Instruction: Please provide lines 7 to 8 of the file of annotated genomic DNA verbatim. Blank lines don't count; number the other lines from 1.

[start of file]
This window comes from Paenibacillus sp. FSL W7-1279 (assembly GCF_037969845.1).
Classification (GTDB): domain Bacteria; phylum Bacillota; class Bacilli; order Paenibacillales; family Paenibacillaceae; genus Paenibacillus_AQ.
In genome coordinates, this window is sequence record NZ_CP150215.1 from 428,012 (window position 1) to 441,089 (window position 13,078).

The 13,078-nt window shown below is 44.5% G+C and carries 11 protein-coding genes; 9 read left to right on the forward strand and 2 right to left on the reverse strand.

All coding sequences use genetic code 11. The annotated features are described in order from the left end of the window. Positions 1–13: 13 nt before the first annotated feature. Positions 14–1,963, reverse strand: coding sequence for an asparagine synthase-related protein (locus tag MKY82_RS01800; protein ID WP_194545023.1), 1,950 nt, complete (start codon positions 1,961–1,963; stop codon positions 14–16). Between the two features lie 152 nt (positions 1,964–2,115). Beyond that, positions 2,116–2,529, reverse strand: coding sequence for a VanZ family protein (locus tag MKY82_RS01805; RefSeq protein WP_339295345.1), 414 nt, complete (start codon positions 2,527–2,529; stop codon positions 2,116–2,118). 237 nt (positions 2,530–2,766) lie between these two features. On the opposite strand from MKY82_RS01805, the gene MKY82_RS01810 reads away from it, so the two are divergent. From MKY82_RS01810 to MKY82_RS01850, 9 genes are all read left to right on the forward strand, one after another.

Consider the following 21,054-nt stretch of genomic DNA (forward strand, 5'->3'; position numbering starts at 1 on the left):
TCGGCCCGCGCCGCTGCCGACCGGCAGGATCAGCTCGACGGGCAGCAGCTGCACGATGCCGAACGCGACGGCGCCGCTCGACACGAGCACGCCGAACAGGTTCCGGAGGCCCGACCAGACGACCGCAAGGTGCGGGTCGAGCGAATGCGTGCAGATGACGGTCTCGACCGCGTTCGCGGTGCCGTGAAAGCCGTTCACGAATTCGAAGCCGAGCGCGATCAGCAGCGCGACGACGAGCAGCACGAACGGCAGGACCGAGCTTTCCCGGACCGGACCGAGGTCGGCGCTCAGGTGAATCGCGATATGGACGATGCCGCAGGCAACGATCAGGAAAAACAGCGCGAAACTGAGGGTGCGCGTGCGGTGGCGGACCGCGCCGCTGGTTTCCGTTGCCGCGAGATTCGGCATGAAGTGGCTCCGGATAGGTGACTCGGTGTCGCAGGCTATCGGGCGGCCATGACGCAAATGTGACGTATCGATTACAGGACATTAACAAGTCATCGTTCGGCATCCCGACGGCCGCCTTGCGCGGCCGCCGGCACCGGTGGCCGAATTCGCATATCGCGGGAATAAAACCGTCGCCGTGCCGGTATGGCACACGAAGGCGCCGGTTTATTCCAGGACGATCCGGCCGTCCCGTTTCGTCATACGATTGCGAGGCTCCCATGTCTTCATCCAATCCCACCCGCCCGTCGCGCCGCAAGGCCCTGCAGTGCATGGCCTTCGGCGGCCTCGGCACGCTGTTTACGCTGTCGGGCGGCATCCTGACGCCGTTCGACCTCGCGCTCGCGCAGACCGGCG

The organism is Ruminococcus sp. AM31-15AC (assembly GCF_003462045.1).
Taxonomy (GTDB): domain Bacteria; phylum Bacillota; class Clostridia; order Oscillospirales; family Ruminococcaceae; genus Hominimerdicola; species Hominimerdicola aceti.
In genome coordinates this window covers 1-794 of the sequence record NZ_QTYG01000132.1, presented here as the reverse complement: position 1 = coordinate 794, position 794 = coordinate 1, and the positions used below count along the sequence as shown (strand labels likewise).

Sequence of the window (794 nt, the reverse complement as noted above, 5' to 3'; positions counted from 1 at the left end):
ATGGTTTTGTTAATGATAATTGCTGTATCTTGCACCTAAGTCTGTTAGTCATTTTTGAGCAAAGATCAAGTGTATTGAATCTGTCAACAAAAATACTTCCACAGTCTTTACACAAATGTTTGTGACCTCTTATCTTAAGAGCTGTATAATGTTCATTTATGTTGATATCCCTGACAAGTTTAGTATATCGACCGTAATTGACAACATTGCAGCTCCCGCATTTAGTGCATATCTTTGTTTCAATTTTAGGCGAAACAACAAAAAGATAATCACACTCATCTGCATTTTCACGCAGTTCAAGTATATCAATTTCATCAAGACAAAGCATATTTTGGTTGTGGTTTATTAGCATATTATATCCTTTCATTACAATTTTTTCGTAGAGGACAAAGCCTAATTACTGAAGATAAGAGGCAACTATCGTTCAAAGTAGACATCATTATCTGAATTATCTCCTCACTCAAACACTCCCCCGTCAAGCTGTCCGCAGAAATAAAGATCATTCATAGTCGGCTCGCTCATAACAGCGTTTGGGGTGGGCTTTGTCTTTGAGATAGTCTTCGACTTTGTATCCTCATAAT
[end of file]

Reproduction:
TCGGCCCGCGCCGCTGCCGACCGGCAGGATCAGCTCGACGGGCAGCAGCTGCACGATGCCGAACGCGACGGCGCCGCTCGACACGAGCACGCCGAACAGGTTCCGGAGGCCCGACCAGACGACCGCAAGGTGCGGGTCGAGCGAATGCGTGCAGATGACGGTCTCGACCGCGTTCGCGGTGCCGTGAAAGCCGTTCACGAATTCGAAGCCGAGCGCGATCAGCAGCGCGACGACGAGCAGCACGAACGGCAGGACCGAGCTTTCCCGGACCGGACCGAGGTCGGCGCTCAGGTGAATCGCGATATGGACGATGCCGCAGGCAACGATCAGGAAAAACAGCGCGAAACTGAGGGTGCGCGTGCGGTGGCGGACCGCGCCGCTGGTTTCCGTTGCCGCGAGATTCGGCATGAAGTGGCTCCGGATAGGTGACTCGGTGTCGCAGGCTATCGGGCGGCCATGACGCAAATGTGACGTATCGATTACAGGACATTAACAAGTCATCGTTCGGCATCCCGACGGCCGCCTTGCGCGGCCGCCGGCACCGGTGGCCGAATTCGCATATCGCGGGAATAAAACCGTCGCCGTGCCGGTATGGCACACGAAGGCGCCGGTTTATTCCAGGACGATCCGGCCGTCCCGTTTCGTCATACGATTGCGAGGCTCCCATGTCTTCATCCAATCCCACCCGCCCGTCGCGCCGCAAGGCCCTGCAGTGCATGGCCTTCGGCGGCCTCGGCACGCTGTTTACGCTGTCGGGCGGCATCCTGACGCCGTTCGACCTCGCGCTCGCGCAGACCGGCG

The organism is Ruminococcus sp. AM31-15AC (assembly GCF_003462045.1).